A study to be published in the online journal mBio on November 29 shows that adding antibiotics to swine feed causes microorganisms in the guts of these animals to start sharing genes that could spread antibiotic resistance.
Livestock farms use antibiotic drugs regularly, and not just for curing sick animals. Antimicrobial drugs are used as feed additives to boost animal growth, a profitable but controversial practice that is now banned in the European Union and under scrutiny here in the United States. Using antibiotics in animal feed saves farms money, but opponents argue the practice encourages antimicrobial resistance among bacteria that could well be consumed by humans. Today, livestock producers in the U.S. use an estimated 24.6 million pounds of antimicrobials for nontherapeutic purposes every year. The U.S. Government Accountability Office recently urged the federal government to follow up on plans to evaluate the impacts of the use of antibiotics as growth promoters.
The study by Heather Allen and her colleagues at the USDA National Animal Disease Center (NaDC) in Ames, Iowa, adds to the sum of knowledge about what happens to the microorganisms that populate animal digestive tracts when they are exposed to low, persistent levels of antibiotics. The researchers studied how two in-feed antibiotic formulations affect prophages, segments of DNA found in bacteria that can encode antibiotic resistance genes and other genes that bacteria may use.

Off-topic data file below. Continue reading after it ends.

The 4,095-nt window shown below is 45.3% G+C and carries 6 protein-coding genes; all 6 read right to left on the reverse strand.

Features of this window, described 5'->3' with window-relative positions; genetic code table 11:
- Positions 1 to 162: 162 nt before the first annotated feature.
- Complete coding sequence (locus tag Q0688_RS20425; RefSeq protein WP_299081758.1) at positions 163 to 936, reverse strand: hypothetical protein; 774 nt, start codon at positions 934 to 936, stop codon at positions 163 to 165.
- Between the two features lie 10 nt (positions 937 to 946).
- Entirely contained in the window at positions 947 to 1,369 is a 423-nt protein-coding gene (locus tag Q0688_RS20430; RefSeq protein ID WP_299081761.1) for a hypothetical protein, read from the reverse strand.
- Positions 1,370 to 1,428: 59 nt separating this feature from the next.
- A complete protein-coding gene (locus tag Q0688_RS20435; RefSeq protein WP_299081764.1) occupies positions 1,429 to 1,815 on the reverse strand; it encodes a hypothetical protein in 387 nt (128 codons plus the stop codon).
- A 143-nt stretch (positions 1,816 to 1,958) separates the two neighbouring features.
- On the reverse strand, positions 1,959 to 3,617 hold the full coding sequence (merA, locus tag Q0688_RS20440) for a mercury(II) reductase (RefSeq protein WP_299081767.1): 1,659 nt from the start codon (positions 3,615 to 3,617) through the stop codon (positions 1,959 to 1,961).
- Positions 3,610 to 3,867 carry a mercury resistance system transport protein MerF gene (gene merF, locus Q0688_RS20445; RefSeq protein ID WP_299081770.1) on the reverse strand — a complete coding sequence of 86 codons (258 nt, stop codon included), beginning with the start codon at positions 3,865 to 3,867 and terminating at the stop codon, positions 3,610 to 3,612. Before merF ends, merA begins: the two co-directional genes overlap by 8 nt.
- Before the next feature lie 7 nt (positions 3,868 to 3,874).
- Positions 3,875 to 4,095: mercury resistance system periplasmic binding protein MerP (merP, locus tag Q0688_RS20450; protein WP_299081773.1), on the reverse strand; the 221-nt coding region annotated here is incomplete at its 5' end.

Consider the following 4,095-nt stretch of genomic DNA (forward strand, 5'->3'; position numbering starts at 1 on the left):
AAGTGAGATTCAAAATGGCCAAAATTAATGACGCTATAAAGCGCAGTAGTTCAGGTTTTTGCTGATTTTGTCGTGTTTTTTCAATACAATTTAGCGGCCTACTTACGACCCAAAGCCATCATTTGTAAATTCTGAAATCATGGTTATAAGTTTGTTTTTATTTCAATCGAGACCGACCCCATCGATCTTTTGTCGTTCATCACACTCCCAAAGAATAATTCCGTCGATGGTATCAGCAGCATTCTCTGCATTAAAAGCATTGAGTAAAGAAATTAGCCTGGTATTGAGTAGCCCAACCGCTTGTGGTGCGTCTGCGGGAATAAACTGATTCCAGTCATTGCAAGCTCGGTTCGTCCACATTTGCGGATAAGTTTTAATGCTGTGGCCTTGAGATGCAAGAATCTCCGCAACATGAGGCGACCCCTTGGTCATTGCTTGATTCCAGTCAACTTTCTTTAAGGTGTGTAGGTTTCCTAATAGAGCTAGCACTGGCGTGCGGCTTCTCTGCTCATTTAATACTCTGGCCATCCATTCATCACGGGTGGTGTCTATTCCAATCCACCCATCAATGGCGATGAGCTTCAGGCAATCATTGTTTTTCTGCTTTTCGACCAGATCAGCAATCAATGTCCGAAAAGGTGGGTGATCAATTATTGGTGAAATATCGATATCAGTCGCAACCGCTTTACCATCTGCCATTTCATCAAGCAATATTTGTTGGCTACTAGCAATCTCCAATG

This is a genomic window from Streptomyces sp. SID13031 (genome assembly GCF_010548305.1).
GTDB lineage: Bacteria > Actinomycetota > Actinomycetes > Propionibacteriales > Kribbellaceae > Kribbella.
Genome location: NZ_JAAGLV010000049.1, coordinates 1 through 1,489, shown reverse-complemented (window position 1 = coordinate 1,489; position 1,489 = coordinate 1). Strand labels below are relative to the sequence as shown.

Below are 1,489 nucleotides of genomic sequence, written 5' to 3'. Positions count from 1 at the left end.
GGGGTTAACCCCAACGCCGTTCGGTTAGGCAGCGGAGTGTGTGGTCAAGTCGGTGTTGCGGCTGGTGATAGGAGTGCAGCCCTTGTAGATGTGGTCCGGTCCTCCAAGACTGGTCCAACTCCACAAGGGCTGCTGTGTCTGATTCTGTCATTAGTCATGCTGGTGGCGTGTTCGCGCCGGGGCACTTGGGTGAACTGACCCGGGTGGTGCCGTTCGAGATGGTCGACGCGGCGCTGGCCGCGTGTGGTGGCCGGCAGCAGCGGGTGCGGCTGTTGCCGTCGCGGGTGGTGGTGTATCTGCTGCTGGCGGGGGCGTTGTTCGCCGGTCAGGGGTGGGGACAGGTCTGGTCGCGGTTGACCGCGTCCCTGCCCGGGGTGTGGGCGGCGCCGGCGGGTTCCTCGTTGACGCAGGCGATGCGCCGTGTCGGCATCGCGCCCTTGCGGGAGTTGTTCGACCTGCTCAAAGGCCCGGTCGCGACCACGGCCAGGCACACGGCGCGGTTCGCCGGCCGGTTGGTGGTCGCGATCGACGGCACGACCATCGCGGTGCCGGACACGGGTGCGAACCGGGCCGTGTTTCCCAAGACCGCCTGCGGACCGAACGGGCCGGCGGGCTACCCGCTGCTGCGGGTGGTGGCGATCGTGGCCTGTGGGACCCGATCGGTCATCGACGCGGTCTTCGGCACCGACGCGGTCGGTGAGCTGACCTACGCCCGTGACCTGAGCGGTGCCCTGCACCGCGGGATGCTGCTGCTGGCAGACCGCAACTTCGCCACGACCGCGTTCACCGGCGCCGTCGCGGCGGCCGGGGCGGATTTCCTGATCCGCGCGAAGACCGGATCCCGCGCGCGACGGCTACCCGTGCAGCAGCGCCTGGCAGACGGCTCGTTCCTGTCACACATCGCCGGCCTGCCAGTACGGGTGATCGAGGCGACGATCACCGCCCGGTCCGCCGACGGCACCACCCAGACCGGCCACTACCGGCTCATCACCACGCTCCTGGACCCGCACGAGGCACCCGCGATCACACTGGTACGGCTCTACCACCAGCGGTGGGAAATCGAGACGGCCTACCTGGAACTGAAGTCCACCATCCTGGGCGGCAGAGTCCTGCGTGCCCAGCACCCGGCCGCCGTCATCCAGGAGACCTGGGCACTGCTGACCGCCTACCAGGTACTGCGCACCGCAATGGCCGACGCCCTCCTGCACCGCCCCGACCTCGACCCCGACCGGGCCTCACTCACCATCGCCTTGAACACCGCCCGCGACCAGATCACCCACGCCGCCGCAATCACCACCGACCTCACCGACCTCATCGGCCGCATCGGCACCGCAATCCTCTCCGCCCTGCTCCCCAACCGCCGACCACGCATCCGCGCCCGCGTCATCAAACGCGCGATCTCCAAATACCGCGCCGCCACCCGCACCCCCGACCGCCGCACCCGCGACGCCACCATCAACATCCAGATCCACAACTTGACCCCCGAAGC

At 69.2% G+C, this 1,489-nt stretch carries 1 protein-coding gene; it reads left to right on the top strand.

Prophages can cut themselves out of the larger chromosome of bacterial DNA in a process called induction, then replicate and package themselves as viruses. These viruses explode the cell from the inside then move on to infect other organisms and deliver their genes.
Allen, who is lead author on the study, says when pigs were fed antibiotics, the actual numbers of antibiotic resistance genes carried by the phages remained steady, but the microorganisms still reacted to the presence of antibiotics. Prophages underwent a significant increase in induction when exposed to antibiotics, indicating that medicating the animals led to increased movement of prophage genes among gut bacteria.
"Induction of the prophages is showing us that antibiotics are stimulating gene transfer," says Allen. "This is significant because phages have previously been shown to carry bacterial fitness genes such as antibiotic resistance genes."
Studies that explore the impacts of in-feed antibiotics most often focus on the bacterial residents of the gut, according to Allen, but phages and other viruses move a significant amount of genetic information around the community. This makes changes in prophage induction an important collateral effect of antibiotic treatment, she says. Resistance genes are the unit of currency among microbes experiencing the duress of an antibiotic, so following the movement of genes is arguably more important than following certain changes in bacterial communities. And if bacteria in humans acquire resistance genes from animals, there can be serious health consequences.
"What's important is the transfer of a gene that could get into the wrong place at the wrong time," says Allen. "Increased gene transfer is a critical event in the evolution of gut bacteria."
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